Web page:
A closely related process measure is the number of matched patients before crossmatch. This measure is reported by 12 studies and by all but one of the model studies. A next closely related measure is the number of transplants canceled because of negative crossmatch. This measure is reported by six studies, only two of which are model studies.

Eight studies (of which six observational) report the average number of patients included per match run, and six studies (of which three are observational) report the average time until being matched. This average can be the overall average but may also distinguish blood types and highly sensitized patients. Seven studies report on the number of pairs remaining in the pool, of which six are observational. The same set of seven studies also reported on the abandonment rate. Seven observational studies reported on the number of patients who received a transplant outside of the exchange program. Several other less frequently reported measures are provided in Table 2.

Outcome Measures

In comparison to process or population measures, outcome measures have received less attention. The most frequently reported outcome measures are graft survival rate (five observational studies), patient survival rate (four observational studies), and acute rejection rates (three observational studies). The only qualitative study included reported on psychological outcomes, such as psychological distress and complaints, and the need for support.

Five observational studies-four of which are Dutch-report on descriptive statistics for matched and unmatched patients. All these studies report on PRA levels of matched patients and four for unmatched patients. The age and gender of donors and recipients (matched patients), as well as recipient ABO type, are reported by three studies. Less frequently reported outcome measures can be found in Table 2.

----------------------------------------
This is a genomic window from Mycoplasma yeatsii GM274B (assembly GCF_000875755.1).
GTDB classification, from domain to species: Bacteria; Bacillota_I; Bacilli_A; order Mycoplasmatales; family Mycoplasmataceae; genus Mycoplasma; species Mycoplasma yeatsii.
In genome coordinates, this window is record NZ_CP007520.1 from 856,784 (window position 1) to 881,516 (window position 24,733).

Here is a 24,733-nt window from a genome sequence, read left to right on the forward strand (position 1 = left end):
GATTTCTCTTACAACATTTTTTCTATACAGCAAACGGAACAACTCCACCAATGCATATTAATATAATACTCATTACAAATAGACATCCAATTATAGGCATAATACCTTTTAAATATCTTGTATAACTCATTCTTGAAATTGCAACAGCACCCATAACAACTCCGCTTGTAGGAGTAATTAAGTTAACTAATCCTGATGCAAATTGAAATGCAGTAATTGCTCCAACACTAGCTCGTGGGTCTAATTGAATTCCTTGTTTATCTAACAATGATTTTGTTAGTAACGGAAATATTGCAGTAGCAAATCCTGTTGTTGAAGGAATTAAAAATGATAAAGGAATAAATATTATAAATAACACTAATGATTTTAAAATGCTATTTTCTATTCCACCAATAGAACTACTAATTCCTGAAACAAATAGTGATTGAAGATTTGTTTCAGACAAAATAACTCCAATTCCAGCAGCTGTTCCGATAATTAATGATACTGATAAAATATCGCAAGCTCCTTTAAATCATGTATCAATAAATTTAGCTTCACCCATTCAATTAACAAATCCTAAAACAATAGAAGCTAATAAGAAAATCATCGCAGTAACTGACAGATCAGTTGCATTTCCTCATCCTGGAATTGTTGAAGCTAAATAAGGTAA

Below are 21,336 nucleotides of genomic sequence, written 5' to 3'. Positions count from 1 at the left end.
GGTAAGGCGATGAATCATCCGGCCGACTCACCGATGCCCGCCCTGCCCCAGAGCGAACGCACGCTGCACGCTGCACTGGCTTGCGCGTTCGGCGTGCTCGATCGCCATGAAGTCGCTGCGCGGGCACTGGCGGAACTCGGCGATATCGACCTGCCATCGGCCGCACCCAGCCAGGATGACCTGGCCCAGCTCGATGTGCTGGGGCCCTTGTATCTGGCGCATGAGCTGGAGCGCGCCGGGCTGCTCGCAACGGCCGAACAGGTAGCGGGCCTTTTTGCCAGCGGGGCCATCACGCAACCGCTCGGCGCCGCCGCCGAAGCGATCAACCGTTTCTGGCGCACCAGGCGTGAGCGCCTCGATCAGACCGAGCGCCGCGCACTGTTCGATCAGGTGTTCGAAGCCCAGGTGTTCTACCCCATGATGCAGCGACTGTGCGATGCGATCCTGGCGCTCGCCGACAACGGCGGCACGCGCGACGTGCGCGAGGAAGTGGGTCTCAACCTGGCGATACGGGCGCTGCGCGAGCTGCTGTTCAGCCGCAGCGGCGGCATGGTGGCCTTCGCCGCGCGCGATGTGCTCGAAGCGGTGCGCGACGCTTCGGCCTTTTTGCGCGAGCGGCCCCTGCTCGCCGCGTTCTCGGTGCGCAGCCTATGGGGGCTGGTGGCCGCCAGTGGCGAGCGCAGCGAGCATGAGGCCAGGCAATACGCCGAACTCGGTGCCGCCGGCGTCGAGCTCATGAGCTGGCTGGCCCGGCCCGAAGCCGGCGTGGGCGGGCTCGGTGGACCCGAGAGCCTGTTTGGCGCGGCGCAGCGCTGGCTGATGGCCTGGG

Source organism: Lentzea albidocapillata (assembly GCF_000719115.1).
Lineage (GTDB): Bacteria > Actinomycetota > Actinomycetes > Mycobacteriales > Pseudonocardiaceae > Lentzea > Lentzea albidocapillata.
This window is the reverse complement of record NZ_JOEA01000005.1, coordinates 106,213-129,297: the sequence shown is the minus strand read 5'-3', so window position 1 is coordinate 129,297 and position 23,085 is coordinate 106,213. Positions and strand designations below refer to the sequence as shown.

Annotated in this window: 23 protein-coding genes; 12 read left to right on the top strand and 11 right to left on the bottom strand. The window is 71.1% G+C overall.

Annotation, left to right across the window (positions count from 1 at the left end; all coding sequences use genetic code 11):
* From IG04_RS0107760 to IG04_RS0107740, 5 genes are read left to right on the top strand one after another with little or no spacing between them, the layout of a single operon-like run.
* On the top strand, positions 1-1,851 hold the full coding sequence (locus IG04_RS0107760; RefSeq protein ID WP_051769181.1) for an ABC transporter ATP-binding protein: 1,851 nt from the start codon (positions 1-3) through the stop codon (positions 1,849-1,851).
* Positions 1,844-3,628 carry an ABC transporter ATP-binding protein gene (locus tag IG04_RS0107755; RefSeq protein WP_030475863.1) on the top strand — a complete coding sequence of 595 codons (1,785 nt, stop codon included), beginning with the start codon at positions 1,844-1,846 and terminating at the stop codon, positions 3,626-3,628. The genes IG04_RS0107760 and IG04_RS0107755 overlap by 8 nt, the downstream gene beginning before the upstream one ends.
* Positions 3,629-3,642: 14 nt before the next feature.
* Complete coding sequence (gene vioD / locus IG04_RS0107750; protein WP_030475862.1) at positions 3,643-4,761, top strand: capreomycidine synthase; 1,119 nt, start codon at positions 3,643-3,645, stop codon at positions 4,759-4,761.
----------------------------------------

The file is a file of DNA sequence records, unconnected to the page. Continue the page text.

Results: Toward a Reporting Standard

The above results were discussed with a broad expert panel of ENCKEP participants who proposed additional measures. The discussion led to a revised categorization. The three resulting main categories are: Context Information, Process Measures, and Outcome Measures. The Context Information is subdivided into measures on the program, on participating individuals (recipients and donors) and on pairs. The process measures are partitioned into three sequential subcategories: Enrolment, Matching, and Transplantation.

For each of the categories, measures were classified as essential (Base Set), important but non-essential (Extended Set), or not important (Other) by a Delphi panel of 10 experts from France, Hungary, Italy, The Netherlands, Portugal, Spain, Switzerland, and United Kingdom. In a second Delphi round with the same panel (except one expert), the averaged classifications (see methods section) were proposed to the panel for approval.

The resulting classification, as presented in Tables 3, 4, was approved nearly unanimously. We refer to the Appendix for a total of 16 exceptions and expert reservations. Sometimes, disagreement or reservation was because of legal considerations (collecting data on ethnicity is not allowed) or regulatory conventions (reporting measures for the living donor program as a whole). Five of the measures involved were from the Base Set. In each of these cases, one expert disagreed. For varying reasons, the corresponding items were kept in the Base Set. For the items in the Extended Set, we judged minor disagreement was not problematic as reporting of items in the Extended Set is optional anyway.


Table 3. Base set of context information, donor/recipient/pair attributes, and performance measures suggested to report by every KEP.


Table 4. Extended Set of context information, donor/recipient/pair attributes, and performance measures to report by KEPs.

Table 3 shows the resulting Base Set. Among the added context measures is the definition of incompatibility, considered as necessary context information to interpret reporting on other measures. From the European perspective, participant participation in the Eurotransplant Acceptable Mismatch Program (33) (or similar program for highly sensitized candidates) was also considered essential. For recipient and donor attributes, the Base Set contained blood type, gender, cPRA, and age. Experts also judged reporting on relationship and type of incompatibility for enrolled pairs to be mandatory.